Diwali, Lakshmi and good winning over evil

The return of Rama, Sita and Lakshmana to Ayodhya. (From Ramayana online).

The return of Rama, Sita and Lakshmana to Ayodhya. (From Ramayana online).

Today we mark a day of solemnity, remembering all those who fought for our country. I salute you on Veterans Day, especially those of you I came to know well in Iraq. I think of you often, not just on days reserved to honor you.

Today is also a day of joy. It’s the festival of lights. Happy Diwali, everyone!

Hindus and Jains mark the day by decorating their homes and streets with rows and rows of diyas, or oil lamps. Well, these days, many folks use more convenient candles or electrical lamps.

Light is such an important metaphor in so many religions. It is the presence of a higher being. Hindus see light also as a metaphor for self-awareness and self-improvement.

The word Diwali comes from the Sanskrit Deepawali — a row of lights. The festival celebrates a triumph of good over evil.

The story stems from the Hindu epic, “Ramayana,” in which Prince Rama returns to the kingdom of Ayodhya from 14 long years of exile with his wife, Sita, and brother, Lakhsmana. Rama comes back a hero after defeating the nasty Ravana, the 10-headed king of the demons.

Rama becomes king and Ayodhya prospers in peace.



This was my favorite story of all from the Hindu epics, partly because I was born on Lakshmi puja, the day when Hindus pray to the goddess of prosperity. Sita is an avatar of Lakshmi, just as Rama is an avatar of the god Vishnu, the preserver.

The story of the  good Sita ends with a dramatic account of the ground splitting apart and Sita enters Earth’s womb. It’s a rescue for her from the cruel world that challenged her purity.

My pishi (aunt) read me stories from the Ramayana when I was a little girl. On Thursdays, I sat with her and my great-aunt in a mezzanine level room that housed the altars to the gods. The two women chanted mantras in Sanskrit in worship of Lakshmi while I gazed on the idols and detailed photos of the gods and goddesses, especially Lakshmi.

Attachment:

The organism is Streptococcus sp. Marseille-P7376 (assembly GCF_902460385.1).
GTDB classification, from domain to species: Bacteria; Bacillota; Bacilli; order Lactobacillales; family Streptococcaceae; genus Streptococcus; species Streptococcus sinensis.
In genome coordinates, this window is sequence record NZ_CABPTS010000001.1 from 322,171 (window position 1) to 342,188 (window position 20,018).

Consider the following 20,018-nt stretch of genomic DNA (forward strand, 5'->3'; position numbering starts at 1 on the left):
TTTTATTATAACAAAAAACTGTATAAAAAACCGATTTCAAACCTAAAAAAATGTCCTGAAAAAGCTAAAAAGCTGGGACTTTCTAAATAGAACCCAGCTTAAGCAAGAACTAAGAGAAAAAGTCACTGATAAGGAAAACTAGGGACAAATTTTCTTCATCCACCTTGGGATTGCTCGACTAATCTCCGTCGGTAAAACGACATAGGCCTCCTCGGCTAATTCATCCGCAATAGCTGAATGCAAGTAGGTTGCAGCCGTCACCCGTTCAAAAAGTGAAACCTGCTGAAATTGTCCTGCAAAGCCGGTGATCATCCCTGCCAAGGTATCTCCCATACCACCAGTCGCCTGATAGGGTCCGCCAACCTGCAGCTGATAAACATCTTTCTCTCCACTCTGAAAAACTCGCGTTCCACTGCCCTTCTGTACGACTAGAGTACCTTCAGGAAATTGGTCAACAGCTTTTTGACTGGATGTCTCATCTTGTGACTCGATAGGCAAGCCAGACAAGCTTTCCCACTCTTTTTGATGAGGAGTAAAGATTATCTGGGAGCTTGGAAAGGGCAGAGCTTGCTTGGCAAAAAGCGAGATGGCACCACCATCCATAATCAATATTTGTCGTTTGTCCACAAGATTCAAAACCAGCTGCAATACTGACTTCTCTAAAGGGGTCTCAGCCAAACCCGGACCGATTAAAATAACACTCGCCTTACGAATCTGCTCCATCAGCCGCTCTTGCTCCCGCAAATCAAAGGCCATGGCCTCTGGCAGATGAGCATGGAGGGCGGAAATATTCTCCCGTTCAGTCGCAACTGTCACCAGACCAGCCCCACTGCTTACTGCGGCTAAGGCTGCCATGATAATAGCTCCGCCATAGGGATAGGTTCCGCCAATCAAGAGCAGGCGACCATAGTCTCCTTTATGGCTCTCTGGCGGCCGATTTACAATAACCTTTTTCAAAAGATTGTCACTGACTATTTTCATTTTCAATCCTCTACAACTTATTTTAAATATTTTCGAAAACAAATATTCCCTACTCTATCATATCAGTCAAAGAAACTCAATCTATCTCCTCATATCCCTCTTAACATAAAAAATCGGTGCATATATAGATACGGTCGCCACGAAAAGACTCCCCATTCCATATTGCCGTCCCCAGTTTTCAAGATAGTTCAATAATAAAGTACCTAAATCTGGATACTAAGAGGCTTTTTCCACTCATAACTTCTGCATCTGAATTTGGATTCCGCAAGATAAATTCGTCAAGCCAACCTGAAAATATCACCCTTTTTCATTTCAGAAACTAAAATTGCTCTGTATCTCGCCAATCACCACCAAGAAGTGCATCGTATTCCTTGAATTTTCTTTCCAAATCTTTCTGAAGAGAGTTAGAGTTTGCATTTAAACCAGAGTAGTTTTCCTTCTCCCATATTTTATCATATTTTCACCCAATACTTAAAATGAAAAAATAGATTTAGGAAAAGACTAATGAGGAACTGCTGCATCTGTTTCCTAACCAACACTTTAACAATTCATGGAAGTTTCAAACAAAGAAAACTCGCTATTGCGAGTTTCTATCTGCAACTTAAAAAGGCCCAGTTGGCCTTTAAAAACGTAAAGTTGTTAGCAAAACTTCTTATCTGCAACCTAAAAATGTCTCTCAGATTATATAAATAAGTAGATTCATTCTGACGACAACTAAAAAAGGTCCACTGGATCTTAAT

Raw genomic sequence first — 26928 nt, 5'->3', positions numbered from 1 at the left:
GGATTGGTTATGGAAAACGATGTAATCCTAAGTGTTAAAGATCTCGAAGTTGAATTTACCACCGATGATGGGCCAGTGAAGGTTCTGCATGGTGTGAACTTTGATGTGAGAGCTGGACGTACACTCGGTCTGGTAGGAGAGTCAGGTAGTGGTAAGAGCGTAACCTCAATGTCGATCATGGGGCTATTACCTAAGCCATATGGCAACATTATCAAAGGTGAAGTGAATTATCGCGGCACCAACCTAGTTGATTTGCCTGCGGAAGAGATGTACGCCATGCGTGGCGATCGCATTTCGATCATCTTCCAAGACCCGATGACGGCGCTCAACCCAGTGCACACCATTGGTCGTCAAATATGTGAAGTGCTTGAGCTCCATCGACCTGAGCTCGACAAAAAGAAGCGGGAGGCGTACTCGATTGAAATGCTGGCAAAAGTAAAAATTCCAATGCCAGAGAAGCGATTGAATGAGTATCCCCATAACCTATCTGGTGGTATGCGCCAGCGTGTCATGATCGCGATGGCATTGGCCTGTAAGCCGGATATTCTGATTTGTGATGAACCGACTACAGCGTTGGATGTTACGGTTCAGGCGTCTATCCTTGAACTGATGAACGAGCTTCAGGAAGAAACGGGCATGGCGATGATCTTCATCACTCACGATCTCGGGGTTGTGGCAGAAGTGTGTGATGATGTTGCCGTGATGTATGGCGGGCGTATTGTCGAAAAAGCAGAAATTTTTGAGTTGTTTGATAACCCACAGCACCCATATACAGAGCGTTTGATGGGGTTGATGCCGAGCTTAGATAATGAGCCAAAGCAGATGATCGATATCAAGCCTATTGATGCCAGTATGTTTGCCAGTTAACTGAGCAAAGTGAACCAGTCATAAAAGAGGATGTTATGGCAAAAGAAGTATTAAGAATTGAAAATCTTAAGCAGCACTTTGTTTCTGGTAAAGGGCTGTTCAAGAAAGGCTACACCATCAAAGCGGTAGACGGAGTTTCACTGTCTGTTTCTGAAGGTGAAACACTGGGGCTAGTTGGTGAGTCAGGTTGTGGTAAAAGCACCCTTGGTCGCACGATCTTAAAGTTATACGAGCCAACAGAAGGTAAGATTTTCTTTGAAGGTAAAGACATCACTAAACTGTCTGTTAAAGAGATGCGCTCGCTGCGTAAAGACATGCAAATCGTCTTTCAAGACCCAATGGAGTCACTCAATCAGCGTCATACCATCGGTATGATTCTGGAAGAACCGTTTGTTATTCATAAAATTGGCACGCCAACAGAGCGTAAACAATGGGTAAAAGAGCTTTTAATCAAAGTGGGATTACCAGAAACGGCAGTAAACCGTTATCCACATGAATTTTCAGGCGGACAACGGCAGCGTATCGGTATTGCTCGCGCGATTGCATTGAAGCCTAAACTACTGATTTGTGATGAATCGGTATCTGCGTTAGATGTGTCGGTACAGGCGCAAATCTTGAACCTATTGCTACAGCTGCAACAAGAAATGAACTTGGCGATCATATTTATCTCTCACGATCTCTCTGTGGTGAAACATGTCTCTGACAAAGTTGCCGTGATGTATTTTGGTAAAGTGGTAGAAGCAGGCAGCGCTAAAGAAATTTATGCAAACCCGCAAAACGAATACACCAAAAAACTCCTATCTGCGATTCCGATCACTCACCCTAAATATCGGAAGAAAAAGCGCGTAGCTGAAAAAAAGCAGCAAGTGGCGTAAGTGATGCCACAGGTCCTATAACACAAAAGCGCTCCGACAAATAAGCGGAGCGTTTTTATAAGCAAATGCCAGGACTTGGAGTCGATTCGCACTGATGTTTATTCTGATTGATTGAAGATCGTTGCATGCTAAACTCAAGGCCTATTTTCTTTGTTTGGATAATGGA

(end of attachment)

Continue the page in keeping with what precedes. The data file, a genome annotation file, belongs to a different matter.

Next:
I think of those days every year on Diwali. I am so far from home and feel so connected at times through my memories. I don’t have diyas at my home but tonight I will light a candle and think of all the times I have borne witness to goodness winning over evil, something I don’t do often enough.


Looking like change in India


Voters in India get their fingers marked with indelible ink after casting a ballot.

Today was the last day of polling in India’s mammoth parliamentary elections. Five weeks of voting; Nine polling days; 814 million eligible voters; 543 Lok Sabha (lower House) seats.

From all the exit polling I’ve seen, it looks like the worst loss ever for the Indian National Congress, the party of Jawaharlal Nehru and Indira Gandhi that for so many years led an independent India.

But people are fed up with corruption and inefficiency. The polls show a huge victory in the making for Narendra Modi, a self-avowed Hindu nationalist.

Modi has been a controversial and polarizing figure in India. Hindu-Muslim violence under his watch in 2002 earned him the nickname, “The butcher of Gujarat.”

But Modi’s Bharaitya Janata Party is known as entrepreneurial and business-friendly. That’s why a lot of people I know in India voted for Modi in the election, the largest ever in the history of mankind.

Exit polls have been proven grossly wrong in the past in India. But still, it’s not looking good for Congress. I think there are big changes looming in my homeland.

Read my story on Varanasi, a city that was the epicenter of the election on CNN.com.

Hotel Death


My story on a home for the dying in Varanasi, India, came out on CNN.com today.

I spent a week reporting in the fabled holy city and was fascinated by its spirituality much more this time than I was on previous trips. Part of it was because I was reporting on faith. But another part of it was that I think I have transformed over the years; my rebellion against organized religion has mellowed.

As I have grown older, I have lost people who were close to me. My parents, aunts, uncles, cousins and good friends. I was in shock after I returned from India in February to the death of my colleague Lateef Mungin. He was 10 years younger than me.

That kind of loss makes you think about the things that are important in life and also about what happens to us after we stop breathing.

The people I spent time with in Varanasi were, for the most part, steadfast in their beliefs, though there is one man in my story who may surprise you.


Read my story, “Hotel Death,” on CNN.com